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How might eating disorders stigmatization worsen eating disorders symptom severity? Evaluation of a stigma internalization model

Citation

Griffiths, S and Mitchison, D and Murray, SB and Mond, JM and Bastian, BB, How might eating disorders stigmatization worsen eating disorders symptom severity? Evaluation of a stigma internalization model, International Journal of Eating Disorders, 51, (8) pp. 1010-1014. ISSN 0276-3478 (2018) [Refereed Article]

Copyright Statement

2018 Wiley Periodicals, Inc.

DOI: doi:10.1002/eat.22932

Abstract

Objective: Eating disorders stigmatization is common and is associated with greater eating disorders symptom severity. This study sought to elucidate stigma internalization as a potential mechanism underlying this association. Two central aspects of stigma internalization were focused on: alienation and social withdrawal.

Method: A cross-national sample of individuals with self-reported eating disorders (N = 260) completed measures of eating disorders stigmatization, symptom severity, alienation, and social withdrawal.

Results: The model evidenced excellent fit. Eating disorders stigmatization directly predicted both alienation and social withdrawal, which, in turn, directly predicted symptom severity. Indirect effect analyses indicated that greater eating disorders stigmatization ultimately predicted greater symptom severity via alienation and social withdrawal. Moreover, social withdrawal mediated the association of alienation with symptom severity. Fitting a direct pathway from eating disorder stigmatization to symptom severity did not improve model fit.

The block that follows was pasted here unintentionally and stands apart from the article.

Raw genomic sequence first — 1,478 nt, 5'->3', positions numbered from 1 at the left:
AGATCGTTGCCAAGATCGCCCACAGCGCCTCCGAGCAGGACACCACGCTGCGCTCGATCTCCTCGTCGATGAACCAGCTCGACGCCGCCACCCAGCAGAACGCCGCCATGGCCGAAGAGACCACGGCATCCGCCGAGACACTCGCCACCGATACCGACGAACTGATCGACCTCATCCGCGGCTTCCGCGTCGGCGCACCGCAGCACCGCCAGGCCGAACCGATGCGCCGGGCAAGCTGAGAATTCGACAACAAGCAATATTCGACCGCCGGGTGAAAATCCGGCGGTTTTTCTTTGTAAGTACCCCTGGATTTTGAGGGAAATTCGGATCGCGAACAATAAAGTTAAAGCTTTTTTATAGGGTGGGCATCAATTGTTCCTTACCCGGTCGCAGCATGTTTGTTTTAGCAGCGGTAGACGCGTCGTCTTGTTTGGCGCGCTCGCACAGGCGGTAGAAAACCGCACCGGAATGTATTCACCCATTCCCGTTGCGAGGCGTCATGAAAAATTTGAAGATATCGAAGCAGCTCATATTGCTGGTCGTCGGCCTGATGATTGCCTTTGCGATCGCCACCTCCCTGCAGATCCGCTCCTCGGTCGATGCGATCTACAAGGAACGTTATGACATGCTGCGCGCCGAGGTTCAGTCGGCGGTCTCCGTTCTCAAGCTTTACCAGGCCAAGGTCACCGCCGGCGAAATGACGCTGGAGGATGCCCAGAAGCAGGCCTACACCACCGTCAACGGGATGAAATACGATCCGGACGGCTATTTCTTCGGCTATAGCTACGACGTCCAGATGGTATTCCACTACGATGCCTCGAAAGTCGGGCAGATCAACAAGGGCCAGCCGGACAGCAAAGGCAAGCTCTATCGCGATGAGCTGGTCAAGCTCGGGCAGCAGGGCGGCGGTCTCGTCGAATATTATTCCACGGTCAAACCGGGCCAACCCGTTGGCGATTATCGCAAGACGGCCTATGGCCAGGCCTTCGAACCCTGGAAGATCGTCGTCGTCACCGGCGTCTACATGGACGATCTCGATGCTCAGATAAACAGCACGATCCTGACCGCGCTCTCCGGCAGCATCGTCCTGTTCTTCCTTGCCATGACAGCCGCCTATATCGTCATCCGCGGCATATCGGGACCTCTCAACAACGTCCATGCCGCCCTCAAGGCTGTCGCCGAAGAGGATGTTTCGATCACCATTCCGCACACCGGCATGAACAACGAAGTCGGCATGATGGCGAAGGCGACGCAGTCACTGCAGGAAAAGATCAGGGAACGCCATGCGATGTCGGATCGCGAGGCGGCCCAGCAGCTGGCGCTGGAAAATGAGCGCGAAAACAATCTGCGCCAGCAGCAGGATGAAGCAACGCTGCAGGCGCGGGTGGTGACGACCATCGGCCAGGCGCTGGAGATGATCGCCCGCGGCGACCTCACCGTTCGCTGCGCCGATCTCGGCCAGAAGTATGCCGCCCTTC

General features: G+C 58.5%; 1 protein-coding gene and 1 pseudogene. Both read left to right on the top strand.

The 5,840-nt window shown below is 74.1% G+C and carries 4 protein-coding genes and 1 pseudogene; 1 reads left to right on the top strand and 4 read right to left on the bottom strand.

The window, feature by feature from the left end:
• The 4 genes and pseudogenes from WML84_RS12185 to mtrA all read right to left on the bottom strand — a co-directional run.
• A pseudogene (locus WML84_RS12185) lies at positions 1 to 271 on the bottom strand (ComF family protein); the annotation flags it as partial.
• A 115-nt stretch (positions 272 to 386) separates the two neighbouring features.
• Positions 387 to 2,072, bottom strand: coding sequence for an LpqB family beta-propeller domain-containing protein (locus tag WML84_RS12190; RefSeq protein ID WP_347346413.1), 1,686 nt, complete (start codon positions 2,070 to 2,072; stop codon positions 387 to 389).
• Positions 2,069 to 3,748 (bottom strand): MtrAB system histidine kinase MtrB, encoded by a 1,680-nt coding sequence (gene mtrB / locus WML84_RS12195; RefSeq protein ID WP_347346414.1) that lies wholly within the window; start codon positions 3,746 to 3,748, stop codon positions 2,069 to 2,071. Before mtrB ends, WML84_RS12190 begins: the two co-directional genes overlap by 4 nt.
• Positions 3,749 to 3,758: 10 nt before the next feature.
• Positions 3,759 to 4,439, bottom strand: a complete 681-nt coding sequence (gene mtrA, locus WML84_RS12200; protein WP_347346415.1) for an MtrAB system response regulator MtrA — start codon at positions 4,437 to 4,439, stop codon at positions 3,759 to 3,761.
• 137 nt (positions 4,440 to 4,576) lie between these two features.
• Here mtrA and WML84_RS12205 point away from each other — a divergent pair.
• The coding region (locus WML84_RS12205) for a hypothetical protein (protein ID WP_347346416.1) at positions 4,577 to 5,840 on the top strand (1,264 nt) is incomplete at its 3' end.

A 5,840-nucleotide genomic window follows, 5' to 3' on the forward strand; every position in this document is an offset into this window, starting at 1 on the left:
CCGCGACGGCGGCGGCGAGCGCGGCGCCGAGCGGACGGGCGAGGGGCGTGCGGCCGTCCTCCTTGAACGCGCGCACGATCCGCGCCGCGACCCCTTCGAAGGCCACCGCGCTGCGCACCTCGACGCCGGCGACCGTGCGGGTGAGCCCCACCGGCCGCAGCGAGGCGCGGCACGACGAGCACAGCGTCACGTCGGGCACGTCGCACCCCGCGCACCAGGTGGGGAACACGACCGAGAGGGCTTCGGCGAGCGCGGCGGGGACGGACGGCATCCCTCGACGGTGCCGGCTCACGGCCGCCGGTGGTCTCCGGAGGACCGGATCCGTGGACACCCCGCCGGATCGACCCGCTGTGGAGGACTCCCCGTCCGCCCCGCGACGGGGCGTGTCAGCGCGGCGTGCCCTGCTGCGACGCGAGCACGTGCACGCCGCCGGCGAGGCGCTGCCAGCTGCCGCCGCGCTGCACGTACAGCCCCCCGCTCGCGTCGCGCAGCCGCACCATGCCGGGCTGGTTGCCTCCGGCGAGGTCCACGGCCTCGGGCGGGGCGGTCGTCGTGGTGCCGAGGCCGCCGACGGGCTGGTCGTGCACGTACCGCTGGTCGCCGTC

Discussion: Our model provides a potentially useful account of the mechanisms by which eating disorders stigmatization might worsen eating disorder symptom severity. Specifically, the stigma internalization processes of alienation and social withdrawal may be important factors linking stigmatization with symptom severity. The findings have implications for clinicians attempting to help individuals with eating disorders to monitor and modify their responses to eating disorders stigmatization.

Item Details

Item Type:Refereed Article
Keywords:alienation, eating disorders, social withdrawal, stigma, stigma internalization
Research Division:Medical and Health Sciences
Research Group:Public Health and Health Services
Research Field:Mental Health
Objective Division:Health
Objective Group:Health and Support Services
Objective Field:Health Education and Promotion
UTAS Author:Mond, JM (Dr Jon Mond)
ID Code:130350
Year Published:2018
Deposited By:Centre for Rural Health
Deposited On:2019-01-22
Last Modified:2019-04-01
Downloads:0

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